834 F2d 203 Dayton v. Czechoslovak Socialist Republic E Stiassni

834 F.2d 203

266 U.S.App.D.C. 177

Paul DAYTON, Appellant,
Joseph E. STIASSNI, et al., Appellants,

Nos. 87-7019, 87-7020.

United States Court of Appeals,
District of Columbia Circuit.

Argued Nov. 2, 1987.
Decided Dec. 8, 1987.

Samuel Herman, Washington, D.C., for appellants.

Peter D. Ehrenhaft and Stephen M. Boyd, Washington, D.C., for appellee Centrotex.

Before GINSBURG and STARR, Circuit Judges and GESELL,* District Judge.

Opinion for the Court filed by Circuit Judge RUTH BADER GINSBURG.


view counter

Plaintiff-appellants claim entitlement to compensation for the nationalization of textile production plants in Czechoslovakia once owned by them or their predecessors-in-interest. The district court dismissed their complaints; it held the defendants--Czechoslovakia and a Czechoslovakian state trading company (Centrotex)--immune from suit. Furthermore, even if the foreign sovereign immunity bar could be surmounted, the district court declared, the act of state doctrine would preclude inquiry by a United States court into the validity of the alleged taking. Dayton v. Czechoslovak Socialist Republic, 672 F.Supp. 10-12 (D.D.C.1986).1 We affirm the district court's judgment.



As recounted in the district court's opinion, on October 25, 1945, the Czechoslovak government, then led by President Eduard Benes, nationalized various industries within Czech borders. The property nationalized included textile production plants owned by plaintiff-appellant Paul Dayton and by the predecessors of the Stiassni plaintiff-appellants. The Benes government promised to compensate the former owners for their loss. On February 26, 1948, however, before the Benes government had fulfilled this pledge, a Communist regime gained control and repudiated its predecessor's promise.


Dayton and the predecessors of the Stiassni plaintiff-appellants were Czech citizens at the time of the Benes regime's 1945 nationalization decree. They became United States citizens, however, prior to the advent of the Communist regime in 1948. A protracted claims settlement process between the two nations followed in the wake of the nationalization decree, pursuant to an Agreement Relating to Commercial Policy, Nov. 14, 1946, 61 Stat. 2431, TIAS No. 1569 (1946 Agreement), in which Czechoslovakia undertook to "make adequate and effective compensation" to United States nationals for property nationalized by the Czech government. Plaintiff-appellants have urged, since at least 1949, that they should be treated as United States nationals, for purposes of gaining compensation, to the same extent as those who were United States citizens on the October 25, 1945 date of the Benes nationalization decree. Their pleas have achieved only limited success.


In 1981, a claims settlement agreement for $81.5 million was reached between the Czech and U.S. governments, Agreement on the Settlement of Certain Outstanding Claims and Financial Issues, 21 I.L.M. 371 (1982); this agreement excluded all claimants who had not been United States citizens on the date their property was nationalized. Congress, however, took account of the omission of "Benes claimants"--persons who, like appellants, were Czech citizens at nationalization in 1945, but had become U.S. citizens before the Communists came to power in 1948. Focusing on the situation of these claimants, Congress interpreted the settlement so that a portion of the funds would be used to afford them some compensation. Czechoslovakian Claims Settlement Act of 1981, Pub.L. 97-127, Sec. 6, 95 Stat. 1675, 1677, reprinted in 22 U.S.C. note prec. Sec. 1642 (1982). Appellants applied for and received payments pursuant to this measure; Dayton received approximately 12% of the amount at which the U.S. Foreign Claims Settlement Commission had valued his claim; the Stiassni claimants received approximately 13%.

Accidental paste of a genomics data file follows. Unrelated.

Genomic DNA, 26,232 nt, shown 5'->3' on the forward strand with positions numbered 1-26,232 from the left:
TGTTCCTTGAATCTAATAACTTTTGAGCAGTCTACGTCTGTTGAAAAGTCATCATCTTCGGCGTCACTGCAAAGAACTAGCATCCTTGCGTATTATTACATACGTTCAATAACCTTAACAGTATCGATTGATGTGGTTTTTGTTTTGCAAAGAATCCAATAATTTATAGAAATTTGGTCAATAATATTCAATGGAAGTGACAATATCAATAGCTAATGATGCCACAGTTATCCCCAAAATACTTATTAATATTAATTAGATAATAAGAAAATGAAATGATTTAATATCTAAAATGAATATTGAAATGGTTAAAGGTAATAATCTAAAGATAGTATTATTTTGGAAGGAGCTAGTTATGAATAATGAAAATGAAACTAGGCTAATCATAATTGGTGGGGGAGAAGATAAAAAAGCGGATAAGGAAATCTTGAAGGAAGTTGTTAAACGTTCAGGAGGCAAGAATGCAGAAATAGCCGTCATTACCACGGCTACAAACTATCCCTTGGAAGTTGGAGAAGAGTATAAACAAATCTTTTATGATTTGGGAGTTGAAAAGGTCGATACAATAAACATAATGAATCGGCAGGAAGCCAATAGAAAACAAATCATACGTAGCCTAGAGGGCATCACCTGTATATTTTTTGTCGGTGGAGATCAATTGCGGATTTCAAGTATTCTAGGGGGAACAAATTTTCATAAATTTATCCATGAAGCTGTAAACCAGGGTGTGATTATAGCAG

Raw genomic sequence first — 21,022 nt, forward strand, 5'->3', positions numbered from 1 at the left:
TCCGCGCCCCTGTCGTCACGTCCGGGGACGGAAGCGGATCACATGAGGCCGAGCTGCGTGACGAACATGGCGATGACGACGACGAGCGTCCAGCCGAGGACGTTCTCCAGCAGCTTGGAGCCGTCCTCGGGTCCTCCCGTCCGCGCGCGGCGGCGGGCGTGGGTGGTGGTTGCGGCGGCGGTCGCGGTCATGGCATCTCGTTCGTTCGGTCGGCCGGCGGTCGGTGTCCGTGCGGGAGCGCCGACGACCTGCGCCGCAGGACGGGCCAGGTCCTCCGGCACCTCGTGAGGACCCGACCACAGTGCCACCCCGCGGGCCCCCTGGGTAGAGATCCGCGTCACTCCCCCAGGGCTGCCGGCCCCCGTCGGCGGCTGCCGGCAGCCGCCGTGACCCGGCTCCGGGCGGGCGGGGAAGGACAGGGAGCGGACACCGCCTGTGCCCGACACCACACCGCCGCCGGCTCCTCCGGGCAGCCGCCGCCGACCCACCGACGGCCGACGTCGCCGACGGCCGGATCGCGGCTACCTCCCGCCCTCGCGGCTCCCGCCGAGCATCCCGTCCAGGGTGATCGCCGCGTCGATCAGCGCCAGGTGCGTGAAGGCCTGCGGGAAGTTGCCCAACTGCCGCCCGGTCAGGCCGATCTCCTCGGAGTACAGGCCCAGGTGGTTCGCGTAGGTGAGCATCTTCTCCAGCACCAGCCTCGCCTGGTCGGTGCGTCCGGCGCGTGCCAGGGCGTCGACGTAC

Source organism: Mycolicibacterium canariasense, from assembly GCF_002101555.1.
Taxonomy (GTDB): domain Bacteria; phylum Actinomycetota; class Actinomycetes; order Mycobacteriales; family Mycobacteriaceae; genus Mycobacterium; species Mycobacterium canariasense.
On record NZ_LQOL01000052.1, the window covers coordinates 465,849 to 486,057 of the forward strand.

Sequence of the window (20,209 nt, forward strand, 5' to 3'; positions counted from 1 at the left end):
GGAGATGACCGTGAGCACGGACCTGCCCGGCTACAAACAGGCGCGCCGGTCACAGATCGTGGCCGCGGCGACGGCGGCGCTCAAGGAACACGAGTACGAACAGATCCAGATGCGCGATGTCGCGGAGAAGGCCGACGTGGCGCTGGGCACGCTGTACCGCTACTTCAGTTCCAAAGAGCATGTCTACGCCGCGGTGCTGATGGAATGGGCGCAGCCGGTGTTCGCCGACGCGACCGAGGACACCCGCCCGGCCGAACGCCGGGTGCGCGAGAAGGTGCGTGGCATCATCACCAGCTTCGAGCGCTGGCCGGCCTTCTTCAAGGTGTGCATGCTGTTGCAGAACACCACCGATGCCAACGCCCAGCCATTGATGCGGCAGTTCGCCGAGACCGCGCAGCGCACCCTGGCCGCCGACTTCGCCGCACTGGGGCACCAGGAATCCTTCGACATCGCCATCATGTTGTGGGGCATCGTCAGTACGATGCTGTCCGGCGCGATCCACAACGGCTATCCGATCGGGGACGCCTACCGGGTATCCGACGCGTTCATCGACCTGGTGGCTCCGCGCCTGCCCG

In this consolidated litigation, commenced in 1985, plaintiff-appellants Dayton and the Stiassni claimants seek to recover from Czechoslovakia and the Czech textile trading company Centrotex the "unpaid balance" of their compensation claims. Centrotex appeared and raised several threshold objections to the two complaints. The government of Czechoslovakia refused to enter a formal appearance, but lodged diplomatic notes with the district court asserting total immunity from the adjudicatory authority of tribunals in the United States. The district court ultimately denied the plaintiffs' motions for the entry of default judgments against Czechoslovakia, and granted the motion of defendant Centrotex to dismiss the Dayton and Stiassni complaints.



Centrotex, in its plea for dismissal, relied, inter alia, on the Foreign Sovereign Immunities Act of 1976 (FSIA), 28 U.S.C. Secs. 1330, 1602-1611 (1982), legislation enacted in 1976 to govern the sensitive matter of the amenability of a foreign nation, or an agency of a foreign nation, to suit in the United States. The FSIA provides that foreign states, and their agencies or instrumentalities, shall be immune from suit in federal or state court unless one of the exceptions enumerated in the Act applies. Plaintiff-appellants cite two exceptions: the prescription on waiver of immunity, 28 U.S.C. Sec. 1605(a)(1); and the provision on "rights in property taken in violation of international law" where (1) "that property or any property exchanged for [it] is present in the United States in connection with a commercial activity carried on in the United States by the foreign state" or (2) the "property [or property exchanged for it] is owned or operated by an agency ... of the foreign state and that agency ... is engaged in a commercial activity in the United States." Id. Sec. 1605(a)(3).